There appears to be an air of HOWARD JONES in his ‘Dream Into Action’ period, is he still an influence?
Obviously I love the whole Synth Britannia thing, and the importance of KRAFTWERK and that kind of metronomic Germanic dance sound that was so important to The Blitz Kids, but I feel like I kind of got that out of my system a while ago. I’m much more interested now in that 83-86 period, where all these pop acts were experimenting with different rhythms and this whole kind of “world music” influence that infiltrated pop. It’s world music, but diluted via the limited technology of the 1980s, so you get this marvellous conflict. They were taking this truly organic music and totally recreating it with machines, with Synclaviers and Roland TR909s, which in return creates this entirely new genre which permeated the “new pop” of the 80s.
There was a whole sub-division of these bands that kind of existed in that fey, well meaning, world music / synthpop genre. I think, journalist Simon Price, encapsulated it best recently, when I heard him describe it as “White Pyjama Music”.
It sums up perfectly bands like CHINA CRISIS, RED BOX and certainly HOWARD JONES in his ‘Dream into Action’ period (although his pyjamas were orange in the video!) and even BLANCMANGE to a lesser extent. I’m continuously trying to capture the sound of that era, albeit with a 2015 slant.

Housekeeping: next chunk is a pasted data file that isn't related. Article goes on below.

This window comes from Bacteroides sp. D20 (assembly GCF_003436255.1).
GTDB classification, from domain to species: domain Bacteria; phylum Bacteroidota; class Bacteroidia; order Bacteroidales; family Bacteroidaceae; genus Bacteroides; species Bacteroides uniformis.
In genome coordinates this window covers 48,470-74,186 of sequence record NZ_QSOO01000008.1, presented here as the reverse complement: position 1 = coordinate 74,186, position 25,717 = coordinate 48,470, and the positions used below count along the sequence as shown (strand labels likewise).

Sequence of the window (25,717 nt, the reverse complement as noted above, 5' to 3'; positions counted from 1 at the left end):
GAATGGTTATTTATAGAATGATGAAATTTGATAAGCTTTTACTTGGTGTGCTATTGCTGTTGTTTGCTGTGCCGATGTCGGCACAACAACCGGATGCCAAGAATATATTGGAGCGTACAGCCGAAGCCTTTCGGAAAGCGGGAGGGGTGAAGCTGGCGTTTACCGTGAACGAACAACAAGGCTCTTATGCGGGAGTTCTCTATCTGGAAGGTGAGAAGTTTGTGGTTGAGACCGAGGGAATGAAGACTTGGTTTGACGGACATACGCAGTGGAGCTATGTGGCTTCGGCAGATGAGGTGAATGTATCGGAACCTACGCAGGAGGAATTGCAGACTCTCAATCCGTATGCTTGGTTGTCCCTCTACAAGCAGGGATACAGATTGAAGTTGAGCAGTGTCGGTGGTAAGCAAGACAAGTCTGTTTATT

A really talented producer called Adrian Hall mixed the album for me, and for each particular track he asked for a mix reference.
I remember for the ‘The Kodo Song’, I played him ‘Tantalise’ by JIMMY THE HOOVER and ‘New Beginning (Mamba Seyra)’ by BUCKS FIZZ!!! I think he may have thought I’d completely lost it.
To answer your question, yes I’m massively influenced by HOWARD JONES! I’m a solo synth artist who plays 80s influenced synthpop. I’m indebted to him.
Originally when I played the song live, I was using some Keith Haring animation on the backdrop, but I realised that for the actual video, I was really keen to get across the story behind the song and Haring’s “Pop Art” style wasn’t going to be able to do that in the way I wanted.
It dawned on me that getting together an army of extras and flying them over to the plains of South Africa in full military regalia might be over my budget! So a realistic style animation was the only way.
I thought about the mood of A-HA’s ‘Take On Me’ and the less well-known DIRE STRAITS video for ‘Brothers In Arms’ and thought that the black and white, rotoscope, pencil sketch mood of those videos would suit my song too. I put together a four minute film using various clips from documentary footage and from the film ‘Zulu’ and using green screen, put myself within the action (although in a very low-tech way!). Then using a program called Toon Boom Studio, I painstakingly began tracing every frame of every scene.
I think, foolishly at the start, because I had read somewhere that ‘Take On Me’ took 4 months to make, that mine would be the same. But what I didn’t realise was they had a team of people doing it. It wasn’t just Morten Harket sitting alone in his room with a pen day after day!!